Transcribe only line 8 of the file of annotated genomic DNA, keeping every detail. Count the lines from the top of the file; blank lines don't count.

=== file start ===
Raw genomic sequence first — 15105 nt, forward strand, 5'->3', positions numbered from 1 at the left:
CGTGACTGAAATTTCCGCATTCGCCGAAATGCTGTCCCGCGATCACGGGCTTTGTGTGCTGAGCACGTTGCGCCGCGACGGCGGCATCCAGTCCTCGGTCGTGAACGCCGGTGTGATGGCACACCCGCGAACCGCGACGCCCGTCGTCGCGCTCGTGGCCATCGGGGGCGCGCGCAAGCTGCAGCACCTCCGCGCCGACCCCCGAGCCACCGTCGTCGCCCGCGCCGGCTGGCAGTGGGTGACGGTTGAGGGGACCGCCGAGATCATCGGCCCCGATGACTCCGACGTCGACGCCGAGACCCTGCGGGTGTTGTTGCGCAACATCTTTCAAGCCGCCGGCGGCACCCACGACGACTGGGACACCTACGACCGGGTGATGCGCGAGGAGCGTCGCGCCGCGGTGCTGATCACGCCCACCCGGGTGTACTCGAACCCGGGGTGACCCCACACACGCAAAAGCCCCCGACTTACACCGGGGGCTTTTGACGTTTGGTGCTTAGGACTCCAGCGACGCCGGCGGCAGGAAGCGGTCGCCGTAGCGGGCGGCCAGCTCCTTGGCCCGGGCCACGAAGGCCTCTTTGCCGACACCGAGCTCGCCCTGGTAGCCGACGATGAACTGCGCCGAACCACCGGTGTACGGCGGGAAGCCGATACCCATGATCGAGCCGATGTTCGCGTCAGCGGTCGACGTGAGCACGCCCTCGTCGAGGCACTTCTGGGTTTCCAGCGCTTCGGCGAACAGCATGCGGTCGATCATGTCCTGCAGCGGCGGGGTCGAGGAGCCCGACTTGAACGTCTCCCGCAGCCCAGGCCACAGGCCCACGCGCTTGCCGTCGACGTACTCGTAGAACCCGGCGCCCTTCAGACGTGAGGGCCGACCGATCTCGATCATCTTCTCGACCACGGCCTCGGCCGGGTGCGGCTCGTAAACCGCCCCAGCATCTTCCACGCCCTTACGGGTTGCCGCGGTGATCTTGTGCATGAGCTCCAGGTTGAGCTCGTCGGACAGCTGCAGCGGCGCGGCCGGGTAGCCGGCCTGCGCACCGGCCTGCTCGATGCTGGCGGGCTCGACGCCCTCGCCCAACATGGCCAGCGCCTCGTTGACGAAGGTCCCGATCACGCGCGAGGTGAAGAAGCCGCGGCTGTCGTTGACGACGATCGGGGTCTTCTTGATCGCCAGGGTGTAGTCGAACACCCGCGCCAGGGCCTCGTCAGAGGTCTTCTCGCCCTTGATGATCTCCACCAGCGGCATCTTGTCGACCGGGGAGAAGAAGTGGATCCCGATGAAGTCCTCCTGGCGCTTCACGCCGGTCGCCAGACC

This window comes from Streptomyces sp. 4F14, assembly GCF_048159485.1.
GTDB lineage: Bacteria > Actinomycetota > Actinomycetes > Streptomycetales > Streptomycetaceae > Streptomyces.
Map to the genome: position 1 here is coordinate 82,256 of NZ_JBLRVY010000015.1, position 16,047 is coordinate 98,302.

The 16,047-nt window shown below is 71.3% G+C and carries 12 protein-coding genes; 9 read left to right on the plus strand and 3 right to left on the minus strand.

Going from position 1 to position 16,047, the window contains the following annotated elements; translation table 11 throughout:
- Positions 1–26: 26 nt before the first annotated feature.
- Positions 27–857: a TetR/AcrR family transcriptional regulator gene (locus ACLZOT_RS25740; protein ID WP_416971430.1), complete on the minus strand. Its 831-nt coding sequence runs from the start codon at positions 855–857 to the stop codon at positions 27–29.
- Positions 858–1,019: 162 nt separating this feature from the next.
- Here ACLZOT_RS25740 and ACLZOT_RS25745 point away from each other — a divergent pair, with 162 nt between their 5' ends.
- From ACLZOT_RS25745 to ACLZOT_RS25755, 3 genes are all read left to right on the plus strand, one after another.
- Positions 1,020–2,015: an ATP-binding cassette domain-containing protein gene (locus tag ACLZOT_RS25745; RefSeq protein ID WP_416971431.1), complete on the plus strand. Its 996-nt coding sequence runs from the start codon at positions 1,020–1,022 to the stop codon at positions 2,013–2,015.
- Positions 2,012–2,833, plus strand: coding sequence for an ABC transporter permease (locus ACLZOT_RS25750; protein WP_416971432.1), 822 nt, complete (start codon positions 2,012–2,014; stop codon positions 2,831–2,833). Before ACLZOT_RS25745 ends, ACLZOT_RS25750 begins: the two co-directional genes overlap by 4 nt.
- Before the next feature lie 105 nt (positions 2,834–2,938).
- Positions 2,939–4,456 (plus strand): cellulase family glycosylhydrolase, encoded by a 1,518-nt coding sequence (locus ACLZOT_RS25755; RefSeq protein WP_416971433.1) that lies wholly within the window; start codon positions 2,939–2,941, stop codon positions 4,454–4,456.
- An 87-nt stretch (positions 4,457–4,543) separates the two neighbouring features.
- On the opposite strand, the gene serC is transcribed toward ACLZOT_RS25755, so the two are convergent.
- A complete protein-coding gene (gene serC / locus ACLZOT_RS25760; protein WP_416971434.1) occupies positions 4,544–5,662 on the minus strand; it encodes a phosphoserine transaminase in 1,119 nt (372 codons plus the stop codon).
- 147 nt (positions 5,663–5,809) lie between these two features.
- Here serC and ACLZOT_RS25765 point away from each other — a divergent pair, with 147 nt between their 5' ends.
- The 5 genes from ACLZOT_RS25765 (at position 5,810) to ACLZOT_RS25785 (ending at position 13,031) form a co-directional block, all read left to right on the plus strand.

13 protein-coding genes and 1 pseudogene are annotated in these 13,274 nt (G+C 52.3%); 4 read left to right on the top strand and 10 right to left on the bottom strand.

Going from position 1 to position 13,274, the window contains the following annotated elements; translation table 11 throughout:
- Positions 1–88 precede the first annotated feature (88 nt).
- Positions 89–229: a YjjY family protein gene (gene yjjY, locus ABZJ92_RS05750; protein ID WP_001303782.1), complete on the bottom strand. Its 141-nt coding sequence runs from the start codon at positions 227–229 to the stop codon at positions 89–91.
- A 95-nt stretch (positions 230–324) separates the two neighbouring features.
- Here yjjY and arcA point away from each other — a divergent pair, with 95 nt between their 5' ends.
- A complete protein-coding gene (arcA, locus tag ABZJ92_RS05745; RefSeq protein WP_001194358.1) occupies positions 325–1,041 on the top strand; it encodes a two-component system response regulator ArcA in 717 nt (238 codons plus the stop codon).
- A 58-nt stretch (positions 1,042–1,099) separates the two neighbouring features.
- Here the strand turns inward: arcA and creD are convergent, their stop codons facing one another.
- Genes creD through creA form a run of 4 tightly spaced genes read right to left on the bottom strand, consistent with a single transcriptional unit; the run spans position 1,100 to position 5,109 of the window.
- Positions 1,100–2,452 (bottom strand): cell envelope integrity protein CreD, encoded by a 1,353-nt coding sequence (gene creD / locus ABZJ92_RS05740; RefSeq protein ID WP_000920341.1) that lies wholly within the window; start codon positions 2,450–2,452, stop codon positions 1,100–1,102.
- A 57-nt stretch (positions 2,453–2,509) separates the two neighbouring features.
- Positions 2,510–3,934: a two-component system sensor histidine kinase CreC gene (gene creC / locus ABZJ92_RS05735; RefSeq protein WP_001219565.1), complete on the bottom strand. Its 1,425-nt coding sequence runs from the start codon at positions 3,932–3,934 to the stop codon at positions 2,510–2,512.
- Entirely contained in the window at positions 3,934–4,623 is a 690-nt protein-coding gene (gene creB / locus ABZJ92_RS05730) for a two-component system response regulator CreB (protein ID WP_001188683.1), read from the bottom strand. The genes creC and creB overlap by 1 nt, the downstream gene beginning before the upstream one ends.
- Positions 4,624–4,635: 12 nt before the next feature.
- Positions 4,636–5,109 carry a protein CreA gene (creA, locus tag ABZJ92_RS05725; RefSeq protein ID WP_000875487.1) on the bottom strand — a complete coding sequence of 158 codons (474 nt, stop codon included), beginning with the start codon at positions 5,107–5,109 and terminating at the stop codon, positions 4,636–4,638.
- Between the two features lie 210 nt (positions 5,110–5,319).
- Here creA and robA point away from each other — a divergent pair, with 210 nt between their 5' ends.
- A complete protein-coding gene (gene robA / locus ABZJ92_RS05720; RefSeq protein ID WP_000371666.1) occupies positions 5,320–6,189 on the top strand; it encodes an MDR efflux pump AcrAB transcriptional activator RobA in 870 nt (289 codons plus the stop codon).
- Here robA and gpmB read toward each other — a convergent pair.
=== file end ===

- Positions 1–26: 26 nt before the first annotated feature.